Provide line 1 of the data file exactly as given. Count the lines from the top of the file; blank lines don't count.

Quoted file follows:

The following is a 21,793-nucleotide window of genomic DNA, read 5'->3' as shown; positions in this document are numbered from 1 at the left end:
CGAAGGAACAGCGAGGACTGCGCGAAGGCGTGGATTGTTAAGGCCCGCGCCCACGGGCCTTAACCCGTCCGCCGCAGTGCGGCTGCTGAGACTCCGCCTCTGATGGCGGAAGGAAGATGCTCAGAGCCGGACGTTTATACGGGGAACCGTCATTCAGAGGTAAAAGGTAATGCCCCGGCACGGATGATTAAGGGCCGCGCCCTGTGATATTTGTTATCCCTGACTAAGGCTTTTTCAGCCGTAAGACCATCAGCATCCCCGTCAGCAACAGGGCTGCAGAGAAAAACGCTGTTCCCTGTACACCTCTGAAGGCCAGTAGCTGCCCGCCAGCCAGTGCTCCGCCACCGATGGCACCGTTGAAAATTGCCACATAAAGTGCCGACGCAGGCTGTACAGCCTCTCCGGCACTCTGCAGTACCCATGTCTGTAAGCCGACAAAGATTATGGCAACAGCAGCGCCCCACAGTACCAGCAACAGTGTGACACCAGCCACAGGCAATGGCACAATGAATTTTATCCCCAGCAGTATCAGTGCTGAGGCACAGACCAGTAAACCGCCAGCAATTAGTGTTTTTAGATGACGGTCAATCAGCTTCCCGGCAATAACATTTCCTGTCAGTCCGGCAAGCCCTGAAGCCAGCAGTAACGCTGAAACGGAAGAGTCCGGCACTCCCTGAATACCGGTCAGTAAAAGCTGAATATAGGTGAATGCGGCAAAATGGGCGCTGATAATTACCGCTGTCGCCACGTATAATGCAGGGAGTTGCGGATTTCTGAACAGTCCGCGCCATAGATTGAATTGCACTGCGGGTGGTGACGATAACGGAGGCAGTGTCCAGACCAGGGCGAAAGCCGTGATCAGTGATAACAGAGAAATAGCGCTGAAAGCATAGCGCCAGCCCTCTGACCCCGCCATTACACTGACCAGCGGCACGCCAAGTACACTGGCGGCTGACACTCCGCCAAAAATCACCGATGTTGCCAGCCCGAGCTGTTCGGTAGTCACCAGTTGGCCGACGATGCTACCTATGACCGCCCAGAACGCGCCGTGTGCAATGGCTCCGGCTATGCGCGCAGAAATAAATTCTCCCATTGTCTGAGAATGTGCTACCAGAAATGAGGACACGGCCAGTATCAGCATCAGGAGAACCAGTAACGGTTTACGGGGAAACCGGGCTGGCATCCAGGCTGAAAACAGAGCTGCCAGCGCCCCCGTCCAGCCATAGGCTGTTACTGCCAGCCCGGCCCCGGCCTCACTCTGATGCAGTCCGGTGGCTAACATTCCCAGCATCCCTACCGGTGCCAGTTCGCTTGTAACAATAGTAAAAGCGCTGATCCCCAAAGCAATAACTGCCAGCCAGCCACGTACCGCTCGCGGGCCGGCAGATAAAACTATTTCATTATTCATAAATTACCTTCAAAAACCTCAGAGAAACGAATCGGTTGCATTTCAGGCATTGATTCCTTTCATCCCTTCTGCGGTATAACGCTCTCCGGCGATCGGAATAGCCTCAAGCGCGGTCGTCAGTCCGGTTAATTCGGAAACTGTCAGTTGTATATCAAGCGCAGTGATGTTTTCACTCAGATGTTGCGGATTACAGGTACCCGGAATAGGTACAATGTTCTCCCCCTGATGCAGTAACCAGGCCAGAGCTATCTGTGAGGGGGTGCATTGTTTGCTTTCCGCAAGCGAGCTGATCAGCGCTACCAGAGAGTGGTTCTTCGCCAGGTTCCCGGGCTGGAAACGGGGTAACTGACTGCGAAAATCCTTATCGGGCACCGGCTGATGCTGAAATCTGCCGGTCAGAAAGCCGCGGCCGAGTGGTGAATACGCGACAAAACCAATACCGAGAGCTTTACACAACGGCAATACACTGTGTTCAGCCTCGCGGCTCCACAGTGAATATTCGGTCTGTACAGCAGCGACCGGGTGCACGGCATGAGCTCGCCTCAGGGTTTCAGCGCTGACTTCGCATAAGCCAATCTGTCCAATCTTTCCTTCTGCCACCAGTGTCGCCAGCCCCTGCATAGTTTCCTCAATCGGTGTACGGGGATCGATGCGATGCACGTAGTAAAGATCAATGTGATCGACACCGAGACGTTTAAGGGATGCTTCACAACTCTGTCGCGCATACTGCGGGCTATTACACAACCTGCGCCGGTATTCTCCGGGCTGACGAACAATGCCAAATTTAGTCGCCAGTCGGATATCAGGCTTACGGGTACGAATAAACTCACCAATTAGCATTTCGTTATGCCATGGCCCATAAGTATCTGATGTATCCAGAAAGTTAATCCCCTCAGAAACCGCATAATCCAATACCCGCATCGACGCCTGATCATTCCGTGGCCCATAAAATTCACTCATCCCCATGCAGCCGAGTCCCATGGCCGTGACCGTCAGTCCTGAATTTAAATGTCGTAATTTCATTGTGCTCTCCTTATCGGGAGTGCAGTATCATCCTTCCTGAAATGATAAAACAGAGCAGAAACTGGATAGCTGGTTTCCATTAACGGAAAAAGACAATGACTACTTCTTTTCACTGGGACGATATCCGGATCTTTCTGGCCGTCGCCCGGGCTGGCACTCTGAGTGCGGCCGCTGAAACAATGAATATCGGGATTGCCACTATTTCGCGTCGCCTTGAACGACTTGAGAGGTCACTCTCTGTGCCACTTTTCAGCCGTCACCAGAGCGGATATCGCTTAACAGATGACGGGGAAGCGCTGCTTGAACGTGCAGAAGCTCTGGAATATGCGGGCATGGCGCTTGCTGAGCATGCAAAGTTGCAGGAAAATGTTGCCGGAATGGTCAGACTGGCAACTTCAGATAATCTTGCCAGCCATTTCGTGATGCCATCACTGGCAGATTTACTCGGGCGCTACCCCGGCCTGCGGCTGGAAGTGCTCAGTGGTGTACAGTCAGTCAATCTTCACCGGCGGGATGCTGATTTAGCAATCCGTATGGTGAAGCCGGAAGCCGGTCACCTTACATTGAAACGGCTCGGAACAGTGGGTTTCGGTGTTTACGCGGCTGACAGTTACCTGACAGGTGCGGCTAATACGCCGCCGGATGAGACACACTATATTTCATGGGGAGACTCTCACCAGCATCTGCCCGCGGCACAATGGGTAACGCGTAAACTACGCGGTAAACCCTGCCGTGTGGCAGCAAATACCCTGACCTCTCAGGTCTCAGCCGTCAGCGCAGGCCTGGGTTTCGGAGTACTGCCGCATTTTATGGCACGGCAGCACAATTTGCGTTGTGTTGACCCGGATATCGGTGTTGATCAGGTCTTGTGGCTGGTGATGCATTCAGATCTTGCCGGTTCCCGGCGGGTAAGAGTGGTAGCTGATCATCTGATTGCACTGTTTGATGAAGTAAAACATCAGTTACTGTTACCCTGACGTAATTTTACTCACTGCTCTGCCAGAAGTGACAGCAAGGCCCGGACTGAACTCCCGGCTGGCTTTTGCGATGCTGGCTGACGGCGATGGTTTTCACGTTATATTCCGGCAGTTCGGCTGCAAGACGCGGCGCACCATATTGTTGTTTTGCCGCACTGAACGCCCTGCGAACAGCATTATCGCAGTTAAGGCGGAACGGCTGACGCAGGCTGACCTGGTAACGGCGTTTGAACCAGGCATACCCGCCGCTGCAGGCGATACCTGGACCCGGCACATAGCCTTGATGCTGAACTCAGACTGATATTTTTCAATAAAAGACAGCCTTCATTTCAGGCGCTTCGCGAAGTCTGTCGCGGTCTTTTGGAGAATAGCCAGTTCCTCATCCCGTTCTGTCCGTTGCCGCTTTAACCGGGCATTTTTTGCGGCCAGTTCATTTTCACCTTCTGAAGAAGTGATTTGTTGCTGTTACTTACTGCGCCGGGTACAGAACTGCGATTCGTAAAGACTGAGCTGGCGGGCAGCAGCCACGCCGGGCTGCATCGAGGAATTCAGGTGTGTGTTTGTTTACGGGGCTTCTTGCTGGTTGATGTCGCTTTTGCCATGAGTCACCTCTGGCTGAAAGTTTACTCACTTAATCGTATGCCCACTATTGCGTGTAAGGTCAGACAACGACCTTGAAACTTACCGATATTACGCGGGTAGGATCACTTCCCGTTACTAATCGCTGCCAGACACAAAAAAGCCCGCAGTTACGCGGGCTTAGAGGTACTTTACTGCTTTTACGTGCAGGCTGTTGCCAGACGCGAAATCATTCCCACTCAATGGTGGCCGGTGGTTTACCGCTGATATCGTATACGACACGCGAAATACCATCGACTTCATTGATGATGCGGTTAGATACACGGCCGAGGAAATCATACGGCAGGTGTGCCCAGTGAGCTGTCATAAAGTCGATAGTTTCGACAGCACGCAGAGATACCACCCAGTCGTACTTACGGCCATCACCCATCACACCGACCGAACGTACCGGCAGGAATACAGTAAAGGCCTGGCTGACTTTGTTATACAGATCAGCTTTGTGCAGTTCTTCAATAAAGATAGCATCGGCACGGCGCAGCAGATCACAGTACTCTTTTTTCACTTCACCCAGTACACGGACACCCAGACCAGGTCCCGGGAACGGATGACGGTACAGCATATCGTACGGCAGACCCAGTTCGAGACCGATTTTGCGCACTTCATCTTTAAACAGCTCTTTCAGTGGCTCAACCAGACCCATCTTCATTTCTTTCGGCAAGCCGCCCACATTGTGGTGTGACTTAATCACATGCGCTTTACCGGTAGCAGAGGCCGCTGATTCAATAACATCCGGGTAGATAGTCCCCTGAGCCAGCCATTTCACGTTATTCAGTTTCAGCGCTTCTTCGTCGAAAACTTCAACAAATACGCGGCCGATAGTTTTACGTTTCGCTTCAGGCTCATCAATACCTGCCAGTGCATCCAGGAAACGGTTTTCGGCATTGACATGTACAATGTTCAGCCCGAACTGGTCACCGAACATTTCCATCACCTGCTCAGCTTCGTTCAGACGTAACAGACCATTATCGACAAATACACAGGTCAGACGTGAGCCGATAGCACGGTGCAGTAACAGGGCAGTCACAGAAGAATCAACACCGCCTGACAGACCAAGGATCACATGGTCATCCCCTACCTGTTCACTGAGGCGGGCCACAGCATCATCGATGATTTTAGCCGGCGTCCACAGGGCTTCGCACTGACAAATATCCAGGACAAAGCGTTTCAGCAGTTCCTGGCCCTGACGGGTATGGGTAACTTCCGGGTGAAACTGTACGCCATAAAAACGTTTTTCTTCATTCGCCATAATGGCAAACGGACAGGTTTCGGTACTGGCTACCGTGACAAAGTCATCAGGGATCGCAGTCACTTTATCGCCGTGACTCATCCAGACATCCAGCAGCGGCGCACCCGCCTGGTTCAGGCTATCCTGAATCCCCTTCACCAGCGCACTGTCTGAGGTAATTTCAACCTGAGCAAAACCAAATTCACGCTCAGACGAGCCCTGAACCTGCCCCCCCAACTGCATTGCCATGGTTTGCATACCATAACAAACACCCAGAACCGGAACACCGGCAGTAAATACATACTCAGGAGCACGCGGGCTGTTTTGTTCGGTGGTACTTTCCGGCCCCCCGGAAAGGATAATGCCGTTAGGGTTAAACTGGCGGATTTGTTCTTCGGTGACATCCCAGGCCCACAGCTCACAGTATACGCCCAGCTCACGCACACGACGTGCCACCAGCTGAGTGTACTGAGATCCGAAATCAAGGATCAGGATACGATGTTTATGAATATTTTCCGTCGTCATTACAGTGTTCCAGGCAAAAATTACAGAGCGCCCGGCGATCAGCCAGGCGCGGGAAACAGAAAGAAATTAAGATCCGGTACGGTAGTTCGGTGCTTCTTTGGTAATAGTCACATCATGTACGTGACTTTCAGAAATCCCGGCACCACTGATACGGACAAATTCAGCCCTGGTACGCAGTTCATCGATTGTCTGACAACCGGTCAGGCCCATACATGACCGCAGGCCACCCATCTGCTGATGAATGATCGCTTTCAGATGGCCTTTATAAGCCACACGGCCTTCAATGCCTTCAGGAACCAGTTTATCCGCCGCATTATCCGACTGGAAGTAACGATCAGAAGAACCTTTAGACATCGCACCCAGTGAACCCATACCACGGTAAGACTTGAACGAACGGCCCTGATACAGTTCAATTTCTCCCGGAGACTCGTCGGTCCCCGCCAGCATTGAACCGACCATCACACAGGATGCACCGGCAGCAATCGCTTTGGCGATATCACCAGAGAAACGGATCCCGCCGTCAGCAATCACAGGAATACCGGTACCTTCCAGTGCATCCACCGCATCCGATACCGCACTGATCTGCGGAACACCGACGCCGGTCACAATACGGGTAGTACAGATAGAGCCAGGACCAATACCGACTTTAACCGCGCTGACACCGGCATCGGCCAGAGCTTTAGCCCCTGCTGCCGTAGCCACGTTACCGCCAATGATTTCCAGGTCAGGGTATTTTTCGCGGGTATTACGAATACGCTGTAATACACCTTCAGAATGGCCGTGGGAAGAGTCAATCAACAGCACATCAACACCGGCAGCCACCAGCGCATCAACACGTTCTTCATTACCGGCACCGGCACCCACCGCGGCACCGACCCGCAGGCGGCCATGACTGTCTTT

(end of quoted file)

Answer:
The following is a 21,793-nucleotide window of genomic DNA, read 5'->3' as shown; positions in this document are numbered from 1 at the left end: